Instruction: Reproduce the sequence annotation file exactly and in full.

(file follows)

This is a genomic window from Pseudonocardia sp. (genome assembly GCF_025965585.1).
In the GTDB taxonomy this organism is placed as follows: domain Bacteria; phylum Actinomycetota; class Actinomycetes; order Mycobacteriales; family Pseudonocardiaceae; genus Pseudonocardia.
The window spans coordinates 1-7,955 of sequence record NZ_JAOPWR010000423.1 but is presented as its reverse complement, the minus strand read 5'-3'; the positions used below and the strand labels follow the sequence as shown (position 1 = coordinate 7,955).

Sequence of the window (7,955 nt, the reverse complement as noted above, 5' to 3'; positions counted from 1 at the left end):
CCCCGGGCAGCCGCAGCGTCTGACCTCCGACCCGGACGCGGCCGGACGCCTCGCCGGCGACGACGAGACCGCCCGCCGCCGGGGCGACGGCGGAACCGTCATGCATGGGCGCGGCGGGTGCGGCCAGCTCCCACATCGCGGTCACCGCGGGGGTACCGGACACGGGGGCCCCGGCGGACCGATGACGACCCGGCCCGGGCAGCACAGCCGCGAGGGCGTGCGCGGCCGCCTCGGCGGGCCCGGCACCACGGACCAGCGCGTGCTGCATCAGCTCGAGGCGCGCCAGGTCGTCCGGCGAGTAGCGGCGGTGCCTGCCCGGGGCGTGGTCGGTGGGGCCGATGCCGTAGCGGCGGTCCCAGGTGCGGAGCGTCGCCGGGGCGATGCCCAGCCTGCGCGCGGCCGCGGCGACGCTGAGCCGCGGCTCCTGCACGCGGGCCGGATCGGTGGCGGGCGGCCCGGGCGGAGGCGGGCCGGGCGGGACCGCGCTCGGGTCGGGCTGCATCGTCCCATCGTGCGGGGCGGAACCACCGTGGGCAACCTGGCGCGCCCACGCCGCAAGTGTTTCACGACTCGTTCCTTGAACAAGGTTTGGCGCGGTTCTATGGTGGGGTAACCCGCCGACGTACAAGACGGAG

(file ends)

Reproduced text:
This is a genomic window from Pseudonocardia sp. (genome assembly GCF_025965585.1).
In the GTDB taxonomy this organism is placed as follows: domain Bacteria; phylum Actinomycetota; class Actinomycetes; order Mycobacteriales; family Pseudonocardiaceae; genus Pseudonocardia.
The window spans coordinates 1-7,955 of sequence record NZ_JAOPWR010000423.1 but is presented as its reverse complement, the minus strand read 5'-3'; the positions used below and the strand labels follow the sequence as shown (position 1 = coordinate 7,955).

Sequence of the window (7,955 nt, the reverse complement as noted above, 5' to 3'; positions counted from 1 at the left end):
CCCCGGGCAGCCGCAGCGTCTGACCTCCGACCCGGACGCGGCCGGACGCCTCGCCGGCGACGACGAGACCGCCCGCCGCCGGGGCGACGGCGGAACCGTCATGCATGGGCGCGGCGGGTGCGGCCAGCTCCCACATCGCGGTCACCGCGGGGGTACCGGACACGGGGGCCCCGGCGGACCGATGACGACCCGGCCCGGGCAGCACAGCCGCGAGGGCGTGCGCGGCCGCCTCGGCGGGCCCGGCACCACGGACCAGCGCGTGCTGCATCAGCTCGAGGCGCGCCAGGTCGTCCGGCGAGTAGCGGCGGTGCCTGCCCGGGGCGTGGTCGGTGGGGCCGATGCCGTAGCGGCGGTCCCAGGTGCGGAGCGTCGCCGGGGCGATGCCCAGCCTGCGCGCGGCCGCGGCGACGCTGAGCCGCGGCTCCTGCACGCGGGCCGGATCGGTGGCGGGCGGCCCGGGCGGAGGCGGGCCGGGCGGGACCGCGCTCGGGTCGGGCTGCATCGTCCCATCGTGCGGGGCGGAACCACCGTGGGCAACCTGGCGCGCCCACGCCGCAAGTGTTTCACGACTCGTTCCTTGAACAAGGTTTGGCGCGGTTCTATGGTGGGGTAACCCGCCGACGTACAAGACGGAG